Silenrieux is a rare breed among breweries in Belgium, promoting a range of traditional beers that are made from the most natural of ingredients. The brewery formed in 1995 in the Ardennes countryside after the locals had spent a fair amount of time in the local library and had begun to discover that the area in which he lived was once rife with two rarer types of grain – namely buckwheat and spelt. They also discovered a history of local brewers long since out of business who had used these grains to produce beer. The mission was now to recreate them; firstly by growing the grains, and then turning the harvest into a range of drinks.

With the help of a number of local authorities including the Director of Agriculture the brewers were able to glean the farming know-how, and through liaising closely with the professors at the University of Louvain was able to rework ancient recipes into a modern day solution. They then set about the final piece of the jigsaw in terms of getting a loan to fund the whole enterprise.

The money soon began to trickle in though, as the quality of the beer became known, and the switch started to trigger in customers that here was a very natural beer. The story reached even greater success with the Sara and Joseph (#115) launching as truly organic beers in 2000. This meant following stricter guidance on the production of the ingredients, but this move towards producing ‘superbeers’ has really paid off. What used to be a rustic farmyard is now a modern brewery which is reeling off 70,000 gallons of excellent beer each year, and exporting as far and wide as much of Western Europe and the United States. You can even drive by and drink the beers on the premises at the bar-restaurant should you wish.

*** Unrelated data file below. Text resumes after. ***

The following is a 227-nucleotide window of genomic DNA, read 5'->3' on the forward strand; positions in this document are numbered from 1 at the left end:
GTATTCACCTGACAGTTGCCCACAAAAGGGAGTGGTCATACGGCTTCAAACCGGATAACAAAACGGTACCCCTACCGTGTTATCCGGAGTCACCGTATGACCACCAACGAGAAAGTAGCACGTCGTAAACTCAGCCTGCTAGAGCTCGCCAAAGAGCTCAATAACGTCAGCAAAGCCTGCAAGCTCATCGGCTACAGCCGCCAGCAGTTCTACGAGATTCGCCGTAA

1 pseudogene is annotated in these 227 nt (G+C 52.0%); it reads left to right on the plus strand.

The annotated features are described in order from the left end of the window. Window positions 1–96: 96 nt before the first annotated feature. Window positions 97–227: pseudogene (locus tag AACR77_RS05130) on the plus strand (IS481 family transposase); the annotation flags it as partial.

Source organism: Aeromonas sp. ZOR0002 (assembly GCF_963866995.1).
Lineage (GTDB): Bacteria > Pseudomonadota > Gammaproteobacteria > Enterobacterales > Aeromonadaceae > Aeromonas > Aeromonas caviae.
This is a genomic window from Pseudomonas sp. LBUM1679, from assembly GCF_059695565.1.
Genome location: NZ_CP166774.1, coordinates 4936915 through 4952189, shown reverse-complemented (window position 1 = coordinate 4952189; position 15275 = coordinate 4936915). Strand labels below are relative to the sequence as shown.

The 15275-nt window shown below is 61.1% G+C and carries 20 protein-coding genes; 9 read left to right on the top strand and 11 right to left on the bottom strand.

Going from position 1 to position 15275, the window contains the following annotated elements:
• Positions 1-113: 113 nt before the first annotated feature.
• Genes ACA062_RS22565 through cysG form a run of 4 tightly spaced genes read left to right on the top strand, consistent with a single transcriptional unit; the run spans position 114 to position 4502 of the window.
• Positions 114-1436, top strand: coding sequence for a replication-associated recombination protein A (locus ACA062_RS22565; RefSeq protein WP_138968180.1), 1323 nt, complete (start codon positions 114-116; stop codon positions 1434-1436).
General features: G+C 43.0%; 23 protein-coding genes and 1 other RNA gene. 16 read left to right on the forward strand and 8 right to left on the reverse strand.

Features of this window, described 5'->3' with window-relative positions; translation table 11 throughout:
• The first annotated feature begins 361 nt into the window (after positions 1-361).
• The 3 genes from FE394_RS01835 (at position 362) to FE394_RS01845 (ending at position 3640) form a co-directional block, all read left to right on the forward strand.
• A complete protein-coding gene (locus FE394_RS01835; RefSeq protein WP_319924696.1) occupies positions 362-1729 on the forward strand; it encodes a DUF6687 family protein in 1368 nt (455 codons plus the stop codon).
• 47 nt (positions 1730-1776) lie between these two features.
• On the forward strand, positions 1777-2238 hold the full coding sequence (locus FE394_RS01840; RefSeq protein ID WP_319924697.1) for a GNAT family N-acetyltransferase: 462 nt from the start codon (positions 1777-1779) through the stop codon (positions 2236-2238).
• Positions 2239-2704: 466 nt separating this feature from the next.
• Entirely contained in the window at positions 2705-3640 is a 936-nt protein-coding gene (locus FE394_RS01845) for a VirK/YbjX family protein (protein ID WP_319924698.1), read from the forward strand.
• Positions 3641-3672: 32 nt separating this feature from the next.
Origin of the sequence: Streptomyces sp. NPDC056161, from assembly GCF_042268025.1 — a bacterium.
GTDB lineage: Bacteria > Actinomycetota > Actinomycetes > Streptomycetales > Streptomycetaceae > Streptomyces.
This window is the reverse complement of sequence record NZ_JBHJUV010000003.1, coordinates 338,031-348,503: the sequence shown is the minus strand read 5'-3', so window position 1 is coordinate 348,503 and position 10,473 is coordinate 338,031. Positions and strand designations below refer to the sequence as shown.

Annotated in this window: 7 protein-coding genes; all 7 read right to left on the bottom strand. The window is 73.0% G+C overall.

This Sara Brune was picked up in a local beer store in Couvin and drunk in the safety of my own home. I was very interested to discover what a buckwheat beer tastes like, but like most 25cl beers it was all over so soon. It was though pleasantly crisp and light for a dark beer, and fairly spicy on the tongue. I wouldn’t be in a rush to drink another but felt strangely liberated to be drinking an organic beer !

(Post-Script) – Silenrieux also make a Sara Blonde (#114), and this report highlights how the beer got its name.

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Filed under 7, Fish, Silenrieux, Speciality Grain

#109 – Pecheresse

#109 - Pecheresse

Size: 250 ml

ABV: 2.5 %

Some people after a severe night on the tiles (of the Scrabble variety of course) take a glass of water to bed with them to cure the inevitable hangover. Belgian beer connoisseurs of course, of which I was now surely worthy of calling myself, pick up their nearest fruit beer and down that with a paracetamol or two. The Pecheresse by Lindemans weighed in at a meagre 2.5%, which would be a perfect nightcap.

Pecheresse is a beer created by adding peach juice to the typical Lindemans lambic base. It’s a formula which has tended to work well for Lindemans over the years. The name is an interesting take on the the French term ‘peche’ for peach, and ‘pecheresse’ which translates as a female sinner; who we see draped exotically across the typically attractive Lindemans label. The message is clearly one of seduction, although at this late stage of the night it was certainly more about sedation for me.